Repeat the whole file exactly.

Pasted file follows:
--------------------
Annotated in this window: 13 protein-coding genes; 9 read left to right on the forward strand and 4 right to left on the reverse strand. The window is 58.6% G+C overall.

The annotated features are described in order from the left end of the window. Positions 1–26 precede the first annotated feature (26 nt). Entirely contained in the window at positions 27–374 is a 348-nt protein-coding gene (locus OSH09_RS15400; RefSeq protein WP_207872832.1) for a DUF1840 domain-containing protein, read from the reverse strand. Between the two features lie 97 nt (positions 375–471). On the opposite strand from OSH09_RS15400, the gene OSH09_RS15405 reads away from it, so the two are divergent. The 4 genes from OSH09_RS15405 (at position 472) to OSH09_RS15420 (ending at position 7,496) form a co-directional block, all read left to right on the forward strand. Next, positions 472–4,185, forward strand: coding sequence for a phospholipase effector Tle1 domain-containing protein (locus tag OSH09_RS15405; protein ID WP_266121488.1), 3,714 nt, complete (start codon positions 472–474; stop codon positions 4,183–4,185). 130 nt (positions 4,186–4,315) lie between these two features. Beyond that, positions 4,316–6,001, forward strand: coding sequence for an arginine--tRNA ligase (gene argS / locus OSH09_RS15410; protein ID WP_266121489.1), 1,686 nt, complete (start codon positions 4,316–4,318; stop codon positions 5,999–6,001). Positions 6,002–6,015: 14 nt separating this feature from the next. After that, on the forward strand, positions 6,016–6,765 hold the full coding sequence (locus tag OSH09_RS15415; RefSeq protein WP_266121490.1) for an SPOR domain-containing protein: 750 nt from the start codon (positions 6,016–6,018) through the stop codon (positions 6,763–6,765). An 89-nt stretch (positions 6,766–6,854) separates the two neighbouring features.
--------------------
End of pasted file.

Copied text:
Annotated in this window: 13 protein-coding genes; 9 read left to right on the forward strand and 4 right to left on the reverse strand. The window is 58.6% G+C overall.

The annotated features are described in order from the left end of the window. Positions 1–26 precede the first annotated feature (26 nt). Entirely contained in the window at positions 27–374 is a 348-nt protein-coding gene (locus OSH09_RS15400; RefSeq protein WP_207872832.1) for a DUF1840 domain-containing protein, read from the reverse strand. Between the two features lie 97 nt (positions 375–471). On the opposite strand from OSH09_RS15400, the gene OSH09_RS15405 reads away from it, so the two are divergent. The 4 genes from OSH09_RS15405 (at position 472) to OSH09_RS15420 (ending at position 7,496) form a co-directional block, all read left to right on the forward strand. Next, positions 472–4,185, forward strand: coding sequence for a phospholipase effector Tle1 domain-containing protein (locus tag OSH09_RS15405; protein ID WP_266121488.1), 3,714 nt, complete (start codon positions 472–474; stop codon positions 4,183–4,185). 130 nt (positions 4,186–4,315) lie between these two features. Beyond that, positions 4,316–6,001, forward strand: coding sequence for an arginine--tRNA ligase (gene argS / locus OSH09_RS15410; protein ID WP_266121489.1), 1,686 nt, complete (start codon positions 4,316–4,318; stop codon positions 5,999–6,001). Positions 6,002–6,015: 14 nt separating this feature from the next. After that, on the forward strand, positions 6,016–6,765 hold the full coding sequence (locus tag OSH09_RS15415; RefSeq protein WP_266121490.1) for an SPOR domain-containing protein: 750 nt from the start codon (positions 6,016–6,018) through the stop codon (positions 6,763–6,765). An 89-nt stretch (positions 6,766–6,854) separates the two neighbouring features.